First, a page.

Freestyle Frisbee competitions rarely have a large audience and they usually consist of friends and family. Responses to our podcast interview with the Beast have left me wondering how people feel about that. This Poll asks a simple question: Are you satisfied with the number of audience members at Freestyle Frisbee Competitions?
Voting is anonymous. If you’d like to share why you voted the way you did, please leave a note in the comments.
It’s true, when people come as a visitor to a tournament, even if they take a disc and play that weekend, they usually don’t start playing right away. It’s like others said, you need to take time for them, also expressing that they are really welcome and give them a reliable option to come again and learn with experianced players.
But the size of audience is still very important for the growth and here is why:
Karlsruhe was mentioned as a place where many newcomers are born. Yes, they provide the option to come to a course and if anybody stopps and watches at a jam, they get inolved somehow immediately.
BUT: It took us years in Karlsruhe, already back in the days when I was still living there, to play shows, give workshops and promote the sport for free to publicize that this sport is existing, what it is about and that there is a way to easily participate. We offered a course like 6 or 7 years ago and almost nobody was interested. After many years of public relations and successfull tournaments the growth has just started a few years ago.
It is a long way but the resonance to teaching offers is directly connected to the publicity in the certain region. And this is why bigger audience is important to grow the sport.
Beside it pushes you to give everything in a routine and turns on the vibe. At some tournaments it’s already quite nice, usually when a freestyle event happens together with ultimate and the schedule allows them to watch us. For example Paganello, Spirit Camp, Sandslash. But also well organized and promoted tournaments like FPAW 2015.
Obviously not all jammers want that or care for it.
And for myself, I wouldn’t give away a style of play or a favoured judging category only to attract audience. I think we are a small community and we are also playing for exactly this community. And we can only play the way the way we like it to keep expressing freestyle with the necessary charisma. And if we can attract audience with it, perfect.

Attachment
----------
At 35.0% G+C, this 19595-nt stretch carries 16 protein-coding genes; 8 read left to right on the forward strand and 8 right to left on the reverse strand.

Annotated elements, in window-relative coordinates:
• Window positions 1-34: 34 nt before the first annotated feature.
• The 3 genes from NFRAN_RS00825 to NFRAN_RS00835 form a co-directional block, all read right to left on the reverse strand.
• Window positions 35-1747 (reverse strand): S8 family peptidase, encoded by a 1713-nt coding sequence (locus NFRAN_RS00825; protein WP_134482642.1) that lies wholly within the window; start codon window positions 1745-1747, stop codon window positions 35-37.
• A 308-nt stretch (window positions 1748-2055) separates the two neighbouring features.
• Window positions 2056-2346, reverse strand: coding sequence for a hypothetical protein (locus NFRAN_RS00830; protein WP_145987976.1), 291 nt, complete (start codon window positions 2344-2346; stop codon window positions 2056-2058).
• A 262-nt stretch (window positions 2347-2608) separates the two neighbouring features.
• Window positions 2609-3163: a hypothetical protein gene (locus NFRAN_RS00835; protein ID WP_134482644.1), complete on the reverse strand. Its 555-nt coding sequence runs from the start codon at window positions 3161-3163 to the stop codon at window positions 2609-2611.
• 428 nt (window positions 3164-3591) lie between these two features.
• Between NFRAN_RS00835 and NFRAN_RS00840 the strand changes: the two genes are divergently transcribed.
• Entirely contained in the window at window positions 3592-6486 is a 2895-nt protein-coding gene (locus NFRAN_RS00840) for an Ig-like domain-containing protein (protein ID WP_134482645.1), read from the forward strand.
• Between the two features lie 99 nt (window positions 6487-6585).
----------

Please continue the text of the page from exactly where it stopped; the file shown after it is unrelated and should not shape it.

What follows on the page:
So do I want to change the tournaments game, where it is actually about figuring out who can do AI AND DIFF AND EX? No.
Would I change the game at a show where it is for spectators only? Absolutely!
We always took the competitions to the crowds, whether it was the Toronto Islands or Kitsilano Beach in Vancouver, there would always be big crowds with nothing to do just waiting for something to happen. The exception to this was the Santa Cruz Tournaments and the WFC where people would actually come to a stadium to see the event but in both of those events there would have to be a tremendous amount of advance promotion and publicity. If you’re not ready to do that much work, then you should look for a ready-made crowd for your event. Players can find an empty field to go play freestyle in anytime they want, if you’re putting on a competition and asking players to take the time and travel expense to come, you owe it to them to make it great. Having spectators isn’t everything but being able to show and share your passion with new people can be as much fun as the competition.
To make the sport more popular you will need to make the activity less about technical difficulty and more about flight of the disc and beautiful movement. The system of judging plays a significant role. Look at figure skating. It has become a contest to see who can spin around the most and land on their skates. I am amazed at the development of freestyle and I love how it has developed over the past 40 years. If judging rewards the advancement of play in a particular direction, most competitors will follow that direction. Imagine the educational process necessary to ensure the audience understood the added difficulty of against the spin. Freestyle is one of the few sports that is not following the line that has already been traced. That is what is truly beautiful.
Hey gang, great to see this conversation happening. It’s much needed. Nice goin, John Anthony, you’re preaching to my choir. What hooked me on frisbee watch watching 2 guys from 3 stories up skip the disc on both of the outside bounce points from the direct path between them. It blew my mind. I went and tried it myself and threw the dang thing over the fence and off the roof, down into the street. That was it for me.